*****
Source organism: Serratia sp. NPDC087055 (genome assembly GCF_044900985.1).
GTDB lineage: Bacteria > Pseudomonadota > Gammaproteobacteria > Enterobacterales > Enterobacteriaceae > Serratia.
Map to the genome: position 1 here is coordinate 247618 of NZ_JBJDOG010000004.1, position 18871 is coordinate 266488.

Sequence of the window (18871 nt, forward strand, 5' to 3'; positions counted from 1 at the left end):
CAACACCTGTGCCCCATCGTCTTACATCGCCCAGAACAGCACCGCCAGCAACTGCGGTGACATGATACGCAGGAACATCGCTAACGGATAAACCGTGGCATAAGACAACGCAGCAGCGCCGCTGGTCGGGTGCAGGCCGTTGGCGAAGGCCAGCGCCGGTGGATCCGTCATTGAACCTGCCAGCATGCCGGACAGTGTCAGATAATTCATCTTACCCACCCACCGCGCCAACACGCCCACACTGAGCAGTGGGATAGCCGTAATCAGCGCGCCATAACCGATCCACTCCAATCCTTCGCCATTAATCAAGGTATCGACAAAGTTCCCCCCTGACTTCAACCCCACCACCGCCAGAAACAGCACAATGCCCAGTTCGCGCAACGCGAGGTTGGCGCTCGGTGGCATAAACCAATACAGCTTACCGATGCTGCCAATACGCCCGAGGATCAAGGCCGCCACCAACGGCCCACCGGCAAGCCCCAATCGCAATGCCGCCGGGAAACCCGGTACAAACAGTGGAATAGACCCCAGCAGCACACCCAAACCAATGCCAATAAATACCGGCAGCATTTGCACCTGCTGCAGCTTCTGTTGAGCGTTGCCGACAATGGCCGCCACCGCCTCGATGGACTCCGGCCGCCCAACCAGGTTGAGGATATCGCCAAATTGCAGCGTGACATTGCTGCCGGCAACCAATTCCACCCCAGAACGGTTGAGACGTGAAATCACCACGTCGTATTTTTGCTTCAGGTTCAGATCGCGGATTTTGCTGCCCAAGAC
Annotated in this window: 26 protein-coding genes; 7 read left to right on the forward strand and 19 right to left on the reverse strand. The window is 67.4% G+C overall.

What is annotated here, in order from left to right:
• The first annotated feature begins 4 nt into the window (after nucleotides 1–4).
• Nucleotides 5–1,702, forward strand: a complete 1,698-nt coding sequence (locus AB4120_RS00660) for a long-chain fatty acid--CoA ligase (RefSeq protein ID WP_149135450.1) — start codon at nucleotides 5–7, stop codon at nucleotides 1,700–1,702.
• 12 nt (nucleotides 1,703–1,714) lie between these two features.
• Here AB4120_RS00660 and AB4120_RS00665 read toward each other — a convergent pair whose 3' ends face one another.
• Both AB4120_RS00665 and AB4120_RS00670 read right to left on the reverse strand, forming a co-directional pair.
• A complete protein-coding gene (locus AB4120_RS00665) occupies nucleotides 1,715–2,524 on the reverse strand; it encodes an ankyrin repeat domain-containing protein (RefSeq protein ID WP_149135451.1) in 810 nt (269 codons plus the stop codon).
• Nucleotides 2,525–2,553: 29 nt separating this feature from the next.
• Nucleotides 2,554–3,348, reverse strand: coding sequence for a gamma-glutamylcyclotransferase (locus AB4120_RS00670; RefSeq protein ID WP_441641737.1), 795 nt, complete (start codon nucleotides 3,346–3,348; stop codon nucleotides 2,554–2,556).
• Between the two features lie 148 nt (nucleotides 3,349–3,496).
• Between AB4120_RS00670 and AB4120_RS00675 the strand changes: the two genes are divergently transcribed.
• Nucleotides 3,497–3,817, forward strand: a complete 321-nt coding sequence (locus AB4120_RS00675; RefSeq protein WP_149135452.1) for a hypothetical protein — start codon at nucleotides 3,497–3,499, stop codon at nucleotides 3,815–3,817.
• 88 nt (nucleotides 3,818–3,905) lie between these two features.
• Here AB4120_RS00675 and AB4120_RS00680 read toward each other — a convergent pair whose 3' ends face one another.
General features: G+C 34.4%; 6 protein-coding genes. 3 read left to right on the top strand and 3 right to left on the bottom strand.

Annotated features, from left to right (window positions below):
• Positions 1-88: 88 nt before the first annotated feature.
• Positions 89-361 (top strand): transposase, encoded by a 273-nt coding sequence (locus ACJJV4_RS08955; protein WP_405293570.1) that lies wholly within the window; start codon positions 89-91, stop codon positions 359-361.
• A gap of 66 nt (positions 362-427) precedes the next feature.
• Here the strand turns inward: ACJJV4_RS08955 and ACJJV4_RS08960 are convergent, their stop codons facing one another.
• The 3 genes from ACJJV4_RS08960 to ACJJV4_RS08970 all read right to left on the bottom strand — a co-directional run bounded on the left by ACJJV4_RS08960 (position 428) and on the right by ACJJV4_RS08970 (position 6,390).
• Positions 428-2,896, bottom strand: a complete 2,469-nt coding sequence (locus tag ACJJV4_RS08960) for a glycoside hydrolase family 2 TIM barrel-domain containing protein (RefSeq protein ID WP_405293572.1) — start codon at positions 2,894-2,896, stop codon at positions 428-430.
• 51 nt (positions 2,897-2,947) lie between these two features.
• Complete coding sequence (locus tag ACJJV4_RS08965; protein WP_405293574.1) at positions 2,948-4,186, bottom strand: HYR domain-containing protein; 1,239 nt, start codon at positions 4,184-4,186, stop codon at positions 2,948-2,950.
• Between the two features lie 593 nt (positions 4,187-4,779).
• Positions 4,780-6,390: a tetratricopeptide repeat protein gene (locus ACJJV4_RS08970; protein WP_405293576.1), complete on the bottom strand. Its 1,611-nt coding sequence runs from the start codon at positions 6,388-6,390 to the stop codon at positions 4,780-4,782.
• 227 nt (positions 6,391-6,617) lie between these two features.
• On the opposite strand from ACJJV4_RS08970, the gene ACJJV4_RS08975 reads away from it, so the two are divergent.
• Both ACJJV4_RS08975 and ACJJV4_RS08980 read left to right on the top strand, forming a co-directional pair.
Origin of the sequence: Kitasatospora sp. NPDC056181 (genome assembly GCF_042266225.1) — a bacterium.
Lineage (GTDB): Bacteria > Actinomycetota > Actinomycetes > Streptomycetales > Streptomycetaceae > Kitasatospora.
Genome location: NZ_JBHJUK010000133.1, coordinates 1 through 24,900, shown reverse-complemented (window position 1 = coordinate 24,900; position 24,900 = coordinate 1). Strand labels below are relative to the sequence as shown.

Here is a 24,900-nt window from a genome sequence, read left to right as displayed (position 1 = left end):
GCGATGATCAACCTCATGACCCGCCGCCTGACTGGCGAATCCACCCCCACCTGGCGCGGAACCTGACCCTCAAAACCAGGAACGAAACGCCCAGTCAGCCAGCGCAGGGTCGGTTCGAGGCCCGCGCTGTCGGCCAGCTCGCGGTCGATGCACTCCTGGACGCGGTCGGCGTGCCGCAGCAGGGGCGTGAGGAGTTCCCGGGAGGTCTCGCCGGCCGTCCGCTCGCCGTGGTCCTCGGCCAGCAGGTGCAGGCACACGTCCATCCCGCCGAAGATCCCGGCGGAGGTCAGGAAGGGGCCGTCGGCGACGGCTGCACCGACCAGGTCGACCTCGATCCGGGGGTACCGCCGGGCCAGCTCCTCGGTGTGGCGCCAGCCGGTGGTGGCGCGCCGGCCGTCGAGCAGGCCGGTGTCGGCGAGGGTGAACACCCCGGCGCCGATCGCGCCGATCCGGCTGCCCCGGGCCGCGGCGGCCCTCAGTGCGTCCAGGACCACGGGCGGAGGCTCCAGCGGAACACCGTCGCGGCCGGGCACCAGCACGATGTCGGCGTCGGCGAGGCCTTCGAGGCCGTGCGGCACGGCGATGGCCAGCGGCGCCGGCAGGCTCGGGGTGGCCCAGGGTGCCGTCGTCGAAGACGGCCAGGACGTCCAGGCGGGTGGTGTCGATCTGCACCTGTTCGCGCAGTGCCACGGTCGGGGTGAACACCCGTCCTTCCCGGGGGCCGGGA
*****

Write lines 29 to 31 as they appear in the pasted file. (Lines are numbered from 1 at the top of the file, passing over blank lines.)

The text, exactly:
• 51 nt (positions 2,897-2,947) lie between these two features.
• Complete coding sequence (locus tag ACJJV4_RS08965; protein WP_405293574.1) at positions 2,948-4,186, bottom strand: HYR domain-containing protein; 1,239 nt, start codon at positions 4,184-4,186, stop codon at positions 2,948-2,950.
• Between the two features lie 593 nt (positions 4,187-4,779).